Fundamentals of Typography

This week’s chapter from Graphic Design School focused exclusively on typography. While a type enthusiast should have a pretty complete knowledge on this subject, for the purposes of this blog I’m just going to touch on some good basics.

The first thing the chapter offered was how to understand and select typefaces. Since there are a vast majority of different fonts out there (even Microsoft Word has well over a hundred different fonts to choose from) finding just the right typeface can sometimes be challenging. The first thing you probably should know is the difference between a serif and a sans serif font. A serif is “a slight projection finishing off a stroke of a letter in certain typefaces.” A serif font is historically older and the serifs are there to mimic brush strokes and are supposedly easier to read in body text while sans serif fonts are much newer and have a more modern aesthetic. 

Here is a great infographic about the different parts that make up a letterform. While it is interesting to know all of them, specifically make sure you at least can see what a serif is. (source)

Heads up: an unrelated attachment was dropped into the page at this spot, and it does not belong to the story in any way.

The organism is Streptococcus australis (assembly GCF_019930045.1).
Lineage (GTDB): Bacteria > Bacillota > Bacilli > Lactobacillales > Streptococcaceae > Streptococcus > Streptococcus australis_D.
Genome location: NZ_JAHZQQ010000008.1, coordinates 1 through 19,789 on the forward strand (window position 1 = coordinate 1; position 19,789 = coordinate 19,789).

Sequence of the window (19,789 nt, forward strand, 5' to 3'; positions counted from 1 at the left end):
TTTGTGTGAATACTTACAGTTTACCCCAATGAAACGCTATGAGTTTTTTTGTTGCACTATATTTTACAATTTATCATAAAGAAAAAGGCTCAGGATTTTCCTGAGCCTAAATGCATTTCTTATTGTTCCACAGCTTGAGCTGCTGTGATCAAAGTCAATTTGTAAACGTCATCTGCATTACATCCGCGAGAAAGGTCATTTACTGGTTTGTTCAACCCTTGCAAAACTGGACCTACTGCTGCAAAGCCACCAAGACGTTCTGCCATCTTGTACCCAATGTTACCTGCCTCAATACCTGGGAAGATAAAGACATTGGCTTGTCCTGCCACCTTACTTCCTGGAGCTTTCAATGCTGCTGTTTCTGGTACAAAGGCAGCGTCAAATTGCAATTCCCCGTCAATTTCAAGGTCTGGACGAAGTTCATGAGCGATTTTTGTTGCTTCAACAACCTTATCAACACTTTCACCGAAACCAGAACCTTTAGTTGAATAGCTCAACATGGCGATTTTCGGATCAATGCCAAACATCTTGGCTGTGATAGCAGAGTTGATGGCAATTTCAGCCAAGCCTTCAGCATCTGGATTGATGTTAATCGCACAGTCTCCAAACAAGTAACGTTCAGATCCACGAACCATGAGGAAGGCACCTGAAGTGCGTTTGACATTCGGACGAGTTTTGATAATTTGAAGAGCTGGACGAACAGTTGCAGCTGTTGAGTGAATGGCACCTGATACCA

Here is a great infographic about the different parts that make up a letterform. While it is interesting to know all of them, specifically make sure you at least can see what a serif is. (source)

There are also many different classifications of type such as blackletter, oldstyle, script, transitional, modern, square serif, serif, and sans serif. It is important to know the difference between the different subgroups and when it would be appropriate to use such since they all have such different aesthetics and tones to them. For example, for a wedding invitation you might prefer to use a script font because they often evoke elegance and formality while blackletter might not be such a good choice because it is much more dramatic and somewhat old fashioned (unless of course, that’s the look you’re going for!).

Here are seven different fonts I selected to show a variety of the different type faces there are out there. Notice the differences between them and contemplate why a certain style might be a good choice for typographic reason but maybe not for something else.

 

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